Dauntless Review

Dauntless Review

Phoenix Labs stands undaunted in the face of Capcom's Monster Hunter: World.

Dauntless is the Honda Civic of the monster hunting genre. It's not a top-of-the-line release, especially not compared to Capcom's Monster Hunter: World, which iterates on a classic franchise with big-budget premium polish. It's not quite God Eater 3 either, a game that leans on more aggressive play and an anime aesthetic. It's not as complex as one, or as stylish as the other, but despite that, it does seem to find its own spot in the genre.

Phoenix Labs is clearly working from Monster Hunter as an inspiration. Dauntless feels like Fortnite to Monster Hunter's PUBG; a little less complex or robust in terms of mechanics, with a hearty helping of current free-to-play concepts, like season passes. That streamlining makes an experience that's actually enticing if you enjoy the idea of Monster Hunter, but don't want to give yourself over to it completely.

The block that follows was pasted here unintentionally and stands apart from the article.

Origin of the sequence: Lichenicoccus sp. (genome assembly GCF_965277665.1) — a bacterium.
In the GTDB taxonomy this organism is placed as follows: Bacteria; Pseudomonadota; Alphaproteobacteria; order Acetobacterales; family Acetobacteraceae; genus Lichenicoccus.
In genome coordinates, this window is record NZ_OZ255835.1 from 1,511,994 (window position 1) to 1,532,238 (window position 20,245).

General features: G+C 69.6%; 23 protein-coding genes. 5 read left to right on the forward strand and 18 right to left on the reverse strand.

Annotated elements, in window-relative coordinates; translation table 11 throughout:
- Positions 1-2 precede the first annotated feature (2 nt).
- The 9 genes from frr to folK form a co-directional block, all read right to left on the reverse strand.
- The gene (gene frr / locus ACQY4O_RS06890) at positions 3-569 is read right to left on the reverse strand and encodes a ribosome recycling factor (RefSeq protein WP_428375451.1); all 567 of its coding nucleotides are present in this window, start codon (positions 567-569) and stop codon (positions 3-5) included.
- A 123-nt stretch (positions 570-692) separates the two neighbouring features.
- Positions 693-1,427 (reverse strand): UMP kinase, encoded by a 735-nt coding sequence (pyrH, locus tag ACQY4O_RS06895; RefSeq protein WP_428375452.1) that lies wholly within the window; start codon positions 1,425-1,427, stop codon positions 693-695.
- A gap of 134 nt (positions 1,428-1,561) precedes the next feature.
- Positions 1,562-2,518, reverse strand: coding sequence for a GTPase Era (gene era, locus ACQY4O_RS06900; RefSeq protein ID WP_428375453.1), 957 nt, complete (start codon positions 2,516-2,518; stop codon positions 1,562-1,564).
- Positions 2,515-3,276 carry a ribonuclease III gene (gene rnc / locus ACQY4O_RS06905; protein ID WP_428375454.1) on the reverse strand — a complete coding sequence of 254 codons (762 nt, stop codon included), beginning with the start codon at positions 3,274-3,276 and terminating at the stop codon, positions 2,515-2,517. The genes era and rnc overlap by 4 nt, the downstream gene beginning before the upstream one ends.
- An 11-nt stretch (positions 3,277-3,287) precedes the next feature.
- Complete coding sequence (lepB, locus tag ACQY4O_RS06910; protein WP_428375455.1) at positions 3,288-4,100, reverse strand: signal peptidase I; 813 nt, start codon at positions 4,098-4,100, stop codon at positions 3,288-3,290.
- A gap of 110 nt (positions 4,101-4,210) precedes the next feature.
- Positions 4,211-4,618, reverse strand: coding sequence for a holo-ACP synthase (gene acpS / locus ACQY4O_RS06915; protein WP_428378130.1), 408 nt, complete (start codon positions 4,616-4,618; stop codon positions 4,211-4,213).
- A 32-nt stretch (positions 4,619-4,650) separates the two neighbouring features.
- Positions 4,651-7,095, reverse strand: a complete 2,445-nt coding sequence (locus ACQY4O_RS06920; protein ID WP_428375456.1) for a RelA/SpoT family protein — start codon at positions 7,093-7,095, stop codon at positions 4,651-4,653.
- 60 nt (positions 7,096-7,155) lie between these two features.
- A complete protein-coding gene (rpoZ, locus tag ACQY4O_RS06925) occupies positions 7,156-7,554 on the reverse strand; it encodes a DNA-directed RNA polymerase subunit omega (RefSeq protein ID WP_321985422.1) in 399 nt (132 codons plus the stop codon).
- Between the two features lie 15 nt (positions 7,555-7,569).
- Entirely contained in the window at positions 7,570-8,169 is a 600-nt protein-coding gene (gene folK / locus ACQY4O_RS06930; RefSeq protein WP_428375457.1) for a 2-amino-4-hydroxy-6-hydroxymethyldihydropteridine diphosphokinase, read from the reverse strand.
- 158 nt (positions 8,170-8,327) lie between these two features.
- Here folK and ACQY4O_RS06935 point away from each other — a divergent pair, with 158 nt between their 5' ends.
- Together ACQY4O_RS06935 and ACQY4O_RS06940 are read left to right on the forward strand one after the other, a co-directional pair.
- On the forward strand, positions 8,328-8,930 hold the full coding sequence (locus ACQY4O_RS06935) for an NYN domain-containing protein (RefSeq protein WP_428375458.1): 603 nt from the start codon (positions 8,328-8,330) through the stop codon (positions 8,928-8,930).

Players journey out from the city of Ramsgate, a bit of civilization in a region of floating islands called the Shattered Isles. On each of these islands are Behemoths, giant monsters which you need to hunt for skins, horns, fangs, and more. The materials you gain from each hunt are used to craft new weapons and armor, which in turn make you better at subsequent missions . Dauntless breaks down into various Tiers, regions which contain certain groups of Behemoths: The Sheltered Frontier, The Monstrous Verge, The Yonder Keys, The Uncharted Reaches, and The Maelstrom.